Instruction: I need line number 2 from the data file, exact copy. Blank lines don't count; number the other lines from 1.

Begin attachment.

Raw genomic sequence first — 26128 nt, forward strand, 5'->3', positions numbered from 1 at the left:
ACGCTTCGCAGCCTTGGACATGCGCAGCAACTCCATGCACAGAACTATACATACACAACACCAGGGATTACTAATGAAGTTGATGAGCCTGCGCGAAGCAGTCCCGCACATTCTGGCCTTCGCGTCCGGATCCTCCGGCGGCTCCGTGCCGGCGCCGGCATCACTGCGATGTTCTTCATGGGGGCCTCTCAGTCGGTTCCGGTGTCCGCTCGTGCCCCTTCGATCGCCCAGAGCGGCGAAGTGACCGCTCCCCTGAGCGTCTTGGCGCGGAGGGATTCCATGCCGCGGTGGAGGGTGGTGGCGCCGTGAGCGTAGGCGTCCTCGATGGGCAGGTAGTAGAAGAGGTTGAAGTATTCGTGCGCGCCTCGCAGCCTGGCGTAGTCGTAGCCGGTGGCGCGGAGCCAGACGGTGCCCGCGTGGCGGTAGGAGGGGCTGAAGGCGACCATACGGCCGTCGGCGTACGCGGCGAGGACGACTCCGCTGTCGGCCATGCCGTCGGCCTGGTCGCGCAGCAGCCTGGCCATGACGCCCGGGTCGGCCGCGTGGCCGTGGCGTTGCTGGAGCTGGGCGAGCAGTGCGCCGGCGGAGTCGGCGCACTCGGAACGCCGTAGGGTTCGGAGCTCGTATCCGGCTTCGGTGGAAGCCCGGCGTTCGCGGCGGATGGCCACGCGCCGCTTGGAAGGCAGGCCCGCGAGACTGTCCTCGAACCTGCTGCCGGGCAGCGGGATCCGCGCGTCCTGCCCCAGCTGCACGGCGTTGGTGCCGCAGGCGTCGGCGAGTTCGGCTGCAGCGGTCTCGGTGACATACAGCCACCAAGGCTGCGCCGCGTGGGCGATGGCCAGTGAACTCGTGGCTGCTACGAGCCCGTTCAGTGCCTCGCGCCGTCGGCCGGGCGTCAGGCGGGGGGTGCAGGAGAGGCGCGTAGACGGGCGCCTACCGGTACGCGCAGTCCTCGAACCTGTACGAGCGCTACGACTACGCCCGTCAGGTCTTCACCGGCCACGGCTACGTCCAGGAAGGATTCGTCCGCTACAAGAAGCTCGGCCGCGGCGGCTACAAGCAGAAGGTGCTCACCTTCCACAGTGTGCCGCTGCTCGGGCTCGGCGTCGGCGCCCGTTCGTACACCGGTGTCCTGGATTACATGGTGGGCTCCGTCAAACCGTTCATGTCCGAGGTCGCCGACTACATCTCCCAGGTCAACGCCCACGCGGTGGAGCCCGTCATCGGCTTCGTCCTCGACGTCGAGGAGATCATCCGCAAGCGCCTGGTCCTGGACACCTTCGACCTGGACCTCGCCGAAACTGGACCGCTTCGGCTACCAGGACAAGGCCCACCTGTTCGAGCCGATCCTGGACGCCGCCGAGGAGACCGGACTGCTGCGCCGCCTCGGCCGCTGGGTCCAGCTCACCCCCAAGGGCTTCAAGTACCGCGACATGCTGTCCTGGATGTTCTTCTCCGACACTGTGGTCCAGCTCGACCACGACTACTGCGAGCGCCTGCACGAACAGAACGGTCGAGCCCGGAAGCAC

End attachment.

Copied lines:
ACGCTTCGCAGCCTTGGACATGCGCAGCAACTCCATGCACAGAACTATACATACACAACACCAGGGATTACTAATGAAGTTGATGAGCCTGCGCGAAGCAGTCCCGCACATTCTGGCCTTCGCGTCCGGATCCTCCGGCGGCTCCGTGCCGGCGCCGGCATCACTGCGATGTTCTTCATGGGGGCCTCTCAGTCGGTTCCGGTGTCCGCTCGTGCCCCTTCGATCGCCCAGAGCGGCGAAGTGACCGCTCCCCTGAGCGTCTTGGCGCGGAGGGATTCCATGCCGCGGTGGAGGGTGGTGGCGCCGTGAGCGTAGGCGTCCTCGATGGGCAGGTAGTAGAAGAGGTTGAAGTATTCGTGCGCGCCTCGCAGCCTGGCGTAGTCGTAGCCGGTGGCGCGGAGCCAGACGGTGCCCGCGTGGCGGTAGGAGGGGCTGAAGGCGACCATACGGCCGTCGGCGTACGCGGCGAGGACGACTCCGCTGTCGGCCATGCCGTCGGCCTGGTCGCGCAGCAGCCTGGCCATGACGCCCGGGTCGGCCGCGTGGCCGTGGCGTTGCTGGAGCTGGGCGAGCAGTGCGCCGGCGGAGTCGGCGCACTCGGAACGCCGTAGGGTTCGGAGCTCGTATCCGGCTTCGGTGGAAGCCCGGCGTTCGCGGCGGATGGCCACGCGCCGCTTGGAAGGCAGGCCCGCGAGACTGTCCTCGAACCTGCTGCCGGGCAGCGGGATCCGCGCGTCCTGCCCCAGCTGCACGGCGTTGGTGCCGCAGGCGTCGGCGAGTTCGGCTGCAGCGGTCTCGGTGACATACAGCCACCAAGGCTGCGCCGCGTGGGCGATGGCCAGTGAACTCGTGGCTGCTACGAGCCCGTTCAGTGCCTCGCGCCGTCGGCCGGGCGTCAGGCGGGGGGTGCAGGAGAGGCGCGTAGACGGGCGCCTACCGGTACGCGCAGTCCTCGAACCTGTACGAGCGCTACGACTACGCCCGTCAGGTCTTCACCGGCCACGGCTACGTCCAGGAAGGATTCGTCCGCTACAAGAAGCTCGGCCGCGGCGGCTACAAGCAGAAGGTGCTCACCTTCCACAGTGTGCCGCTGCTCGGGCTCGGCGTCGGCGCCCGTTCGTACACCGGTGTCCTGGATTACATGGTGGGCTCCGTCAAACCGTTCATGTCCGAGGTCGCCGACTACATCTCCCAGGTCAACGCCCACGCGGTGGAGCCCGTCATCGGCTTCGTCCTCGACGTCGAGGAGATCATCCGCAAGCGCCTGGTCCTGGACACCTTCGACCTGGACCTCGCCGAAACTGGACCGCTTCGGCTACCAGGACAAGGCCCACCTGTTCGAGCCGATCCTGGACGCCGCCGAGGAGACCGGACTGCTGCGCCGCCTCGGCCGCTGGGTCCAGCTCACCCCCAAGGGCTTCAAGTACCGCGACATGCTGTCCTGGATGTTCTTCTCCGACACTGTGGTCCAGCTCGACCACGACTACTGCGAGCGCCTGCACGAACAGAACGGTCGAGCCCGGAAGCAC